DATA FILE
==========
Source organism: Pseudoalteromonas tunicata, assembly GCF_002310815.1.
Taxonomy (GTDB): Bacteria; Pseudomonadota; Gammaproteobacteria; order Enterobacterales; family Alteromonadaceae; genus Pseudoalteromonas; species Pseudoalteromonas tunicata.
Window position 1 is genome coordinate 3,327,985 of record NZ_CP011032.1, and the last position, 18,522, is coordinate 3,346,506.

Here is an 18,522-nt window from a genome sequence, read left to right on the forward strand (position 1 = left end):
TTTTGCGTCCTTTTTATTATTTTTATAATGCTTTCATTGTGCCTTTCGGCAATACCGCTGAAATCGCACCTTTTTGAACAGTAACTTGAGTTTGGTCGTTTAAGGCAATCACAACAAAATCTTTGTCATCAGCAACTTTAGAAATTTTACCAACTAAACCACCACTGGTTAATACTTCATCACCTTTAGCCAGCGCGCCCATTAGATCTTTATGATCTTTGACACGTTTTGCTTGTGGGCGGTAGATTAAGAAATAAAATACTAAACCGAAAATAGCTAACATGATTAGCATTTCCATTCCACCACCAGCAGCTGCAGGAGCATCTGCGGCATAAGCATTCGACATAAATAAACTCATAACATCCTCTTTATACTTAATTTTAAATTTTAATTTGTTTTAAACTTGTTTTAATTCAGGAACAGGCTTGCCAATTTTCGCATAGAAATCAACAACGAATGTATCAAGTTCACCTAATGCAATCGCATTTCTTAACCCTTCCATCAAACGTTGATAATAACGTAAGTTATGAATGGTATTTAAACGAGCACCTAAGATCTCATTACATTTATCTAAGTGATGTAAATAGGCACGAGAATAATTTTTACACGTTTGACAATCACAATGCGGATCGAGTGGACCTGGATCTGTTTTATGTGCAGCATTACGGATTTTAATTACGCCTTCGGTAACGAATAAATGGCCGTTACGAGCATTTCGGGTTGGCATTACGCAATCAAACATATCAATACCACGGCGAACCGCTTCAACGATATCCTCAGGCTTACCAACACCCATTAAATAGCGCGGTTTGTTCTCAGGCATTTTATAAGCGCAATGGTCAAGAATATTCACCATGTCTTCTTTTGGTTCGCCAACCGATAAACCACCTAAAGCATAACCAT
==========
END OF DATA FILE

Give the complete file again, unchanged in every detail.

Source organism: Pseudoalteromonas tunicata, assembly GCF_002310815.1.
Taxonomy (GTDB): Bacteria; Pseudomonadota; Gammaproteobacteria; order Enterobacterales; family Alteromonadaceae; genus Pseudoalteromonas; species Pseudoalteromonas tunicata.
Window position 1 is genome coordinate 3,327,985 of record NZ_CP011032.1, and the last position, 18,522, is coordinate 3,346,506.

Here is an 18,522-nt window from a genome sequence, read left to right on the forward strand (position 1 = left end):
TTTTGCGTCCTTTTTATTATTTTTATAATGCTTTCATTGTGCCTTTCGGCAATACCGCTGAAATCGCACCTTTTTGAACAGTAACTTGAGTTTGGTCGTTTAAGGCAATCACAACAAAATCTTTGTCATCAGCAACTTTAGAAATTTTACCAACTAAACCACCACTGGTTAATACTTCATCACCTTTAGCCAGCGCGCCCATTAGATCTTTATGATCTTTGACACGTTTTGCTTGTGGGCGGTAGATTAAGAAATAAAATACTAAACCGAAAATAGCTAACATGATTAGCATTTCCATTCCACCACCAGCAGCTGCAGGAGCATCTGCGGCATAAGCATTCGACATAAATAAACTCATAACATCCTCTTTATACTTAATTTTAAATTTTAATTTGTTTTAAACTTGTTTTAATTCAGGAACAGGCTTGCCAATTTTCGCATAGAAATCAACAACGAATGTATCAAGTTCACCTAATGCAATCGCATTTCTTAACCCTTCCATCAAACGTTGATAATAACGTAAGTTATGAATGGTATTTAAACGAGCACCTAAGATCTCATTACATTTATCTAAGTGATGTAAATAGGCACGAGAATAATTTTTACACGTTTGACAATCACAATGCGGATCGAGTGGACCTGGATCTGTTTTATGTGCAGCATTACGGATTTTAATTACGCCTTCGGTAACGAATAAATGGCCGTTACGAGCATTTCGGGTTGGCATTACGCAATCAAACATATCAATACCACGGCGAACCGCTTCAACGATATCCTCAGGCTTACCAACACCCATTAAATAGCGCGGTTTGTTCTCAGGCATTTTATAAGCGCAATGGTCAAGAATATTCACCATGTCTTCTTTTGGTTCGCCAACCGATAAACCACCTAAAGCATAACCAT